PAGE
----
“…but Jesus never talked about homosexuality…”
I’ve heard this comment several times recently by people, some Christians, who are trying to reconcile the shifting cultural ethic on sex, gender and sexuality with the Church’s historical teaching. It seems to be used as a phrase that gives us permission to dismiss the clear teaching of all God’s Word. After all, the reasoning goes, if Jesus didn’t address it, it must be up for grabs!
1. This argument shows a lack of grasp on the nature of God’s Word. Believe it or not, the red words in our Bibles (the words of Jesus) don’t have more authority than the rest of God’s Word. That may sound blasphemous, but let’s think about it. Jesus didn’t write down his own words. We have the writinigs of Matthew, Mark, Luke and John. The words of Jesus are words recorded by people who were led by the Spirit of God. The same Spirit directed Moses in writing the Law. He also directed Paul in writing Romans and 1 Corinthians. And He directed John in writing the book of Revelation. If we had words of Jesus on homosexuality, or any other issue, we would expect to see agreement, if the Word of God is the Word of God.
2. The teachings of Jesus are often confrontational. He taught things that were counter-cultural. He had no problem going after the religious leaders when they got it wrong. If He had a different teaching from the accepted teaching of the religious community, we would expect to read it in the Gospels. Its very absence indicates that He had no different view on human sexuality than that of the faith community around him.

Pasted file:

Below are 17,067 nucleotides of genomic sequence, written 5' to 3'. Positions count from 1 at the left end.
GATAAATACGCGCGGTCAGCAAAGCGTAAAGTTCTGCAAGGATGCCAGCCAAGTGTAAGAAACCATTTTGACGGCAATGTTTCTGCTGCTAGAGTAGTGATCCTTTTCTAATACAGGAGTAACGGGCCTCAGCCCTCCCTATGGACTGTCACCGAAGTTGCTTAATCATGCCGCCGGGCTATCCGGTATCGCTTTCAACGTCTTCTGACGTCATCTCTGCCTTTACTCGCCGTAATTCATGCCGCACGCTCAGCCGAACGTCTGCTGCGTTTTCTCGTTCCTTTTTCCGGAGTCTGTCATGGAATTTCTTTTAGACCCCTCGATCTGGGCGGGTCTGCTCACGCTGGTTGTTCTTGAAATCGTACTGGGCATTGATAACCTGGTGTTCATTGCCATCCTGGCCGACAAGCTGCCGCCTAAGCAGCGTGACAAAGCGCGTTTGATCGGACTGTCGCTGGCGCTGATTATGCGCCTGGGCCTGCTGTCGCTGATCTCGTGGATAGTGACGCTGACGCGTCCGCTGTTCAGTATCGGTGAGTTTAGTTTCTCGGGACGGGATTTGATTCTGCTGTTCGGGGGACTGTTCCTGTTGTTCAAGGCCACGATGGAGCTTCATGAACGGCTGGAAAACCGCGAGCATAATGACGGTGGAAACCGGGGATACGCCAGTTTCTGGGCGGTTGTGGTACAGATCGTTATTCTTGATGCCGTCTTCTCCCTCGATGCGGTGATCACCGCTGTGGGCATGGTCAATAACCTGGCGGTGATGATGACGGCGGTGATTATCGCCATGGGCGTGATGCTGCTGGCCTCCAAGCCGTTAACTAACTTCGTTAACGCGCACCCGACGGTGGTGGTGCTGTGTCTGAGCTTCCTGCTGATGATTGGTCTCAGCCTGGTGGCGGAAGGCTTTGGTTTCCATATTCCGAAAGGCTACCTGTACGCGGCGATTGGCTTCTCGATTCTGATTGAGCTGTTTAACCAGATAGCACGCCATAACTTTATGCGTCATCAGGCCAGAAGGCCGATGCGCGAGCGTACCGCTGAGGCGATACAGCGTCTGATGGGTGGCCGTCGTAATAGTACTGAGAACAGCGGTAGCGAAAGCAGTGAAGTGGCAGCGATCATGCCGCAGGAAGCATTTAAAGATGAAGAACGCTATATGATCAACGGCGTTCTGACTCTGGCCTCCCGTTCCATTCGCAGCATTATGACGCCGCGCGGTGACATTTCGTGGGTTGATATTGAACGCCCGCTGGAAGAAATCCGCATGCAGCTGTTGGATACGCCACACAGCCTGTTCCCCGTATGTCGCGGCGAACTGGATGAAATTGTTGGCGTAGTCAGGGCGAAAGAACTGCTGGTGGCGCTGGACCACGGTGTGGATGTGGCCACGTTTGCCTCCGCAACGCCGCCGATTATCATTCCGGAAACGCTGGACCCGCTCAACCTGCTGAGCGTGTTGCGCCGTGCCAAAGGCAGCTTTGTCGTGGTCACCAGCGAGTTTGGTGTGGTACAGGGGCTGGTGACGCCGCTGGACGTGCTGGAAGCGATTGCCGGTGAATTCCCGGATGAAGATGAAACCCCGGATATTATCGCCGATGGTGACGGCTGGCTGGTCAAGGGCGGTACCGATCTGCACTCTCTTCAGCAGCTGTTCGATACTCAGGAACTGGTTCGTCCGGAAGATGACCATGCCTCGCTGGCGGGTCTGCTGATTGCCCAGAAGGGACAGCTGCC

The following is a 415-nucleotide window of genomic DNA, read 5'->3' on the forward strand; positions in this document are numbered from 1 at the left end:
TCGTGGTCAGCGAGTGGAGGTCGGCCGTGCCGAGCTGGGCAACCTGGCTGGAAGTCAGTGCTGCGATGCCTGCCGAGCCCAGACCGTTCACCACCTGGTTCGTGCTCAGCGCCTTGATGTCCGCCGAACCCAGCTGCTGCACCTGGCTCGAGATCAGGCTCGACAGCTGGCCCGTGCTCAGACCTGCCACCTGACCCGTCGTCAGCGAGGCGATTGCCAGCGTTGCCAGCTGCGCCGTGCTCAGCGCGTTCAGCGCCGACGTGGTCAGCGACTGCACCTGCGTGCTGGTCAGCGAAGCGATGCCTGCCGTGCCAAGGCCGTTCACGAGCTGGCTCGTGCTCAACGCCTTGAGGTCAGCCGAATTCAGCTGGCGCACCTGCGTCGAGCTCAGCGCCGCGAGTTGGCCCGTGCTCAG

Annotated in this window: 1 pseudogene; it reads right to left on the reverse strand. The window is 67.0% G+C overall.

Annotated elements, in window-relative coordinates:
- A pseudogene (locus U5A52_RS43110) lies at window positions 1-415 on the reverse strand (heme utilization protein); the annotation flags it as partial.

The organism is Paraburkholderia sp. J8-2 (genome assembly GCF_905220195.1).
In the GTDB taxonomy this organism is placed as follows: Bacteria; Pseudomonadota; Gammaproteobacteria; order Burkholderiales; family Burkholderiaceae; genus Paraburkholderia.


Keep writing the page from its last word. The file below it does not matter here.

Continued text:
3. Jesus never contradicted the Law and the Prophets, in fact He applied them in even stronger and clearer terms. We see that over and again in the Sermon on the Mount. In teaching against hypocrisy and judgmentalism, Jesus did not lower the bar of holiness. Instead He raised the bar. Jesus said it wasn’t enough to be against murder, because anger against another is the same heart condition (Matt. 5:21-26). It wasn’t enough to love your neighbor, because holiness demands that one love his/her enemy (Matt. 5:43-48). It wasn’t enough to be free of adultery, it is the lusting heart that stands condemned (Matt.5:27-30). And it goes on and on.
Jesus never excused sin, or explained it away. He never redefined it. He just insisted on 3 things from those who love God:
1. When dealing with sin, we have to see ours first! We have to be honest about our own failures and our own need for grace.
2. We are invited to depend on the grace of God and the gift of forgiveness in Christ. With that, we have to offer the path of reconciliation to others.
3. We are compelled to live in growing holiness. We aren’t to deny the ethic of personal holiness taught in Scripture. That is exactly what the leaders of the day were doing. This growing holiness will shape the inward condition of our hearts and minds. It will also shape our outward lives, aligning them with the desires and direction of God.
If we want to know what Jesus thought about sexuality, we have to know what God thinks about it. If we want to know what God thinks about it, we have to look at the whole teaching of Scripture. Read Genesis 2:23-24; Leviticus 18; Matthew 5:27-30; Matthew 19:6-12; Romans 1:26-27; 1 Corinthians 6 & 7; Revelation 21:8. These teachings are written over a period of about 1500 years, by many different authors, to many different cultures and places, yet there is amazing unity in them concerning sexuality. There is no reason to think they don’t also speak truth to our culture today.
In another blog, I’ll try to address how we can and should live redemptively in a world with a different sexual ethic. I’d love to hear any ideas you have about that.